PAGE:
Monday, 7 March 2011

A woman writer's take on a wartime tanker: MV San Demetrio and F Tennyson Jesse

Woman journalist F Tennyson Jesse created what seems as if it could have been a new genre in writing about a Merchant naval vessel in WW2. The Saga of San Demetrio is about the crew as much as the ship. And it’s got a lyricism that is seldom present in the rare biographies of mariners. Unfortunately, her style wasn’t followed up by many other maritime writers.

I’ve long known that San Demetrio, London
(1943, Dir Charles Frend) was one of the acclaimed WW2 films. It’s unusual because it’s about the Merchant, not Royal, Navy. And it’s about very human people.

But I’d never realised until this week that there was a book of the film. And that it was by a woman. And that it was by the woman who wrote what I think is the very best book about women in WW1. Jesse’s writing style is exceptional for both its realness and its accessibility (critics would say ‘chattiness’).

F Tennyson Jesse went to the Front in France (briefly) in WW1 and wrote about the women there, in The Sword of Deborah, 1918.

I read it last week at the British Library in Boston Spa. It’s my favourite book about women in that war – because it’s so real. It feels like the first time I’ve got a sense of the reality of the lives of those WAACs and VADs, drivers and spud-peelers, clerks and nurses, making their huts cheery with chintz and buttercups, tolerating unequal pay and food.

It’s a pity she didn’t wrote about the ferry trip across the Channel (which was why I was reading it, in search of stories of what women writers and journalists made of the voyage, for that chapter in my forthcoming book on women on the wartime seas).

But the bonus is that through Jesse I discovered a new writer to me, Susannah Clapp. In the London Review of Books Clapp wrote a truly impressive critique review of Jesse’s biography. A Portrait of Fryn: A Biography of F. Tennyson Jesse by Joanna Colenbrander, Deutsch, 1984. You can read the review at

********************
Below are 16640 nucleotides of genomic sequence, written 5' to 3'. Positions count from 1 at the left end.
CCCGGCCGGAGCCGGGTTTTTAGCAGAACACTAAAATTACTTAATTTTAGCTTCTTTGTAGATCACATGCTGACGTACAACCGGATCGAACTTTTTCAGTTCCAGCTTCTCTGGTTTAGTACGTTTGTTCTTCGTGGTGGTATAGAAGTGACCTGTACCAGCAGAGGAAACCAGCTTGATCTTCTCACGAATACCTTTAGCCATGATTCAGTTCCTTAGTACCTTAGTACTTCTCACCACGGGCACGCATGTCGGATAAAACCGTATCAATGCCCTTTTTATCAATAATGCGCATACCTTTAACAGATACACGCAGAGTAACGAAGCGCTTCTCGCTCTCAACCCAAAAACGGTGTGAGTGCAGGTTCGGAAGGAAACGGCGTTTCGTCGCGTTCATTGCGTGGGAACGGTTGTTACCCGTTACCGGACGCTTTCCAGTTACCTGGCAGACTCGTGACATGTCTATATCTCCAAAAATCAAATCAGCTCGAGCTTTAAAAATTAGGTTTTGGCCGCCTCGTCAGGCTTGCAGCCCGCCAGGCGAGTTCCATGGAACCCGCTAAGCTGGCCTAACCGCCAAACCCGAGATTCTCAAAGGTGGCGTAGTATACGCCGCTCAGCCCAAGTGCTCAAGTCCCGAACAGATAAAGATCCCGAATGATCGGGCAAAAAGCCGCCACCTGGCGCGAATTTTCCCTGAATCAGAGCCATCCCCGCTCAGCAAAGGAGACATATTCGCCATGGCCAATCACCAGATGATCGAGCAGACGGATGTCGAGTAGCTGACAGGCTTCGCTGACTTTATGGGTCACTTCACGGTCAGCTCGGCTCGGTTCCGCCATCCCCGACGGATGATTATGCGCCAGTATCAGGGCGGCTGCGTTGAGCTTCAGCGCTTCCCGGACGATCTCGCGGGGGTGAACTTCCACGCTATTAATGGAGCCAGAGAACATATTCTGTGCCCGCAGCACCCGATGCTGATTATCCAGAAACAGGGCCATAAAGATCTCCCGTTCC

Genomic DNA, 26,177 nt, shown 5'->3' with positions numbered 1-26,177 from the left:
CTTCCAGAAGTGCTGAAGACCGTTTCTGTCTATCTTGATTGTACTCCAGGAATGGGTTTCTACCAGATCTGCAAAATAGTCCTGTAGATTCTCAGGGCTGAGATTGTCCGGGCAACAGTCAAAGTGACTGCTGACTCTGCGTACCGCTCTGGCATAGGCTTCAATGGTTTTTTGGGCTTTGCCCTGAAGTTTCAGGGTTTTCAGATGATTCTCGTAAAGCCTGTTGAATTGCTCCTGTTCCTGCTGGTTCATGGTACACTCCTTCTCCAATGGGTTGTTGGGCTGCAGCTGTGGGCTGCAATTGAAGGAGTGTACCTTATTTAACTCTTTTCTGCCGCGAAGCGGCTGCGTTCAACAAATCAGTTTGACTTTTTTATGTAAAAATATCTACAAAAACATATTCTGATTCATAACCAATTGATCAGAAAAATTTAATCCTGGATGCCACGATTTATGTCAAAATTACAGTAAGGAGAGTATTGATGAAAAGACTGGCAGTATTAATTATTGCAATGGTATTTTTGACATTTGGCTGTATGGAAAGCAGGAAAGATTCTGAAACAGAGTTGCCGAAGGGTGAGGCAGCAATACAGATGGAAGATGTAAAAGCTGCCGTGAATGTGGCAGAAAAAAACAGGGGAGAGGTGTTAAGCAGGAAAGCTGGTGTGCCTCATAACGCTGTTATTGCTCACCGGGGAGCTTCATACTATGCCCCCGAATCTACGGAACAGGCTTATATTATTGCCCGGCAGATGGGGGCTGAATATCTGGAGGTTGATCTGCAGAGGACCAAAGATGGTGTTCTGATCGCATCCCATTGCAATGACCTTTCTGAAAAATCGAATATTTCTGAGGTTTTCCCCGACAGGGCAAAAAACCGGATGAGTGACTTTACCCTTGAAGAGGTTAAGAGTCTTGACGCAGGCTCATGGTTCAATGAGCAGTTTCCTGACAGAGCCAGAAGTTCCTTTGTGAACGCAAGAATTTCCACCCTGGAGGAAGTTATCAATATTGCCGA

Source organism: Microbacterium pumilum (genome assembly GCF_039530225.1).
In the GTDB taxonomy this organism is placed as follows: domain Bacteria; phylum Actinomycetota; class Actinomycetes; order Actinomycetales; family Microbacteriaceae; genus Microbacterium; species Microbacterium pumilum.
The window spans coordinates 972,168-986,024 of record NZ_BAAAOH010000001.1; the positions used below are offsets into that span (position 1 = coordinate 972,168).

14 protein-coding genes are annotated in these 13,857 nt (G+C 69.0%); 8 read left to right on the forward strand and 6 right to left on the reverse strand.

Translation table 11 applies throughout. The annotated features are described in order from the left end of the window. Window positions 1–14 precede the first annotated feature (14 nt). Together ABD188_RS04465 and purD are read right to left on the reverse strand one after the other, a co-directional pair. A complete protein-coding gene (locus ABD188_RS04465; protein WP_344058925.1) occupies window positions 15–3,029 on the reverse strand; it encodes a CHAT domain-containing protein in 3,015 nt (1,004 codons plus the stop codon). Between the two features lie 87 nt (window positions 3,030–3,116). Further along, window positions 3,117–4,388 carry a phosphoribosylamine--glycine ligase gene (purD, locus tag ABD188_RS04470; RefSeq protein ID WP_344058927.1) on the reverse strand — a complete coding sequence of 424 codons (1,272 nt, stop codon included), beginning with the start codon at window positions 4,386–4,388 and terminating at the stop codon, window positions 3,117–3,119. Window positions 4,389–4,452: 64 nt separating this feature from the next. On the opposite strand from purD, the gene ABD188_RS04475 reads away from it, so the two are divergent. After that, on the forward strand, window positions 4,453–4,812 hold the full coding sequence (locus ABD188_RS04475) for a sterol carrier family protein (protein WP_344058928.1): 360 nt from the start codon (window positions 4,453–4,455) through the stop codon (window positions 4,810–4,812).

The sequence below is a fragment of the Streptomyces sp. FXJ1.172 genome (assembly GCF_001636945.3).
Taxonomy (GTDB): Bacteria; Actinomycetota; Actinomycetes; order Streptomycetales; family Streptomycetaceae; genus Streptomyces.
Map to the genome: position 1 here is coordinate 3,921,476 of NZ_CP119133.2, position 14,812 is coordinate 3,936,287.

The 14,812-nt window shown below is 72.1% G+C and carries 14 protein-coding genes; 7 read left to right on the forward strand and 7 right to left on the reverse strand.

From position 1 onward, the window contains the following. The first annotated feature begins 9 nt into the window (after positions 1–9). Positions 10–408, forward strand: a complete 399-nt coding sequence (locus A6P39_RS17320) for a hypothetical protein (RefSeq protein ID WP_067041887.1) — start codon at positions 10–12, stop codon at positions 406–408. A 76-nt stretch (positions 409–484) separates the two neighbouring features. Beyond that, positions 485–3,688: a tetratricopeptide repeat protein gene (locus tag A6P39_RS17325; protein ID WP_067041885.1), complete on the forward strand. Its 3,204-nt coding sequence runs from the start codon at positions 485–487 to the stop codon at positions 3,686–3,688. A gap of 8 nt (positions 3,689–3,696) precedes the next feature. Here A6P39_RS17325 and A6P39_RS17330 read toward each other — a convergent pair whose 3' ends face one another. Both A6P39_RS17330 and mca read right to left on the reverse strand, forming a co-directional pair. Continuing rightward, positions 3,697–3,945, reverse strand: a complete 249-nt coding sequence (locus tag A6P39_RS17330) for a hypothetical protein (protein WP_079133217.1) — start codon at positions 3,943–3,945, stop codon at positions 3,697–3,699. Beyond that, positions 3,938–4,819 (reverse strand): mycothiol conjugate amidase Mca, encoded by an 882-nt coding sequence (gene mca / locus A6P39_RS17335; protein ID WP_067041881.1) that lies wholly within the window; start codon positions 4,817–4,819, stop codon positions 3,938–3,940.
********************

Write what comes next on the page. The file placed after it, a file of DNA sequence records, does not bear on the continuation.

My copy of The Saga of San Demetrio has just arrived in the post from Amazon. It looks like it’s been through a war. Printed by HMSO in 1942 it's an endearingly impoverished-looking waif. Skinny with a maroon and foxed cream cover, the pamphlet has a coffee cup stain on the front. Every page edge is as crisp as toasted popcorn, and as battered as if it's been shoved in a thousand pockets.

Within its pages, Jesse’s writing isn’t as sparkling as her WW1 style. After all, she was 53 and not the merry gadabout of 28 she presents herself as being in The Sword of Deborah. As her biography shows, love, work and life in between wars had challenged her.

But it’s still such a good and early description of the tanker that in November 1940 carried 12,000 tonnes of aviation fuel from Galveston in the Jervis Bay convoy. The tanker was attacked by German pocket battleship Admiral Scheer, and cuaght fire, forcing the crew to take to the lifeboats and face terrible ordeals.

I checked to see if Jesse had been allowed to write the screenplay. Yes, she had. And she’s listed third in the list of its writers, after Robert Hamer and Charles Frend. That position may refer to the actual size of her contribution to the writing. My hunch is that mainly it reflects the credit (sparse) that women were formally given.

One of the modern reviews praises the movie ‘because it tells of ordinary people getting on with the job that, due to a world war, has to be done. These are modest heroes. Problems that come their way are solved unfussily. No one expects medals, they just get on with it…. You feel these are real people, not just actors.’ (Henry Girling on

I like to think that’s Jesse’s doing, because that’s the clear strength of her book – it’s about ordinary people. It makes their experience real to us.

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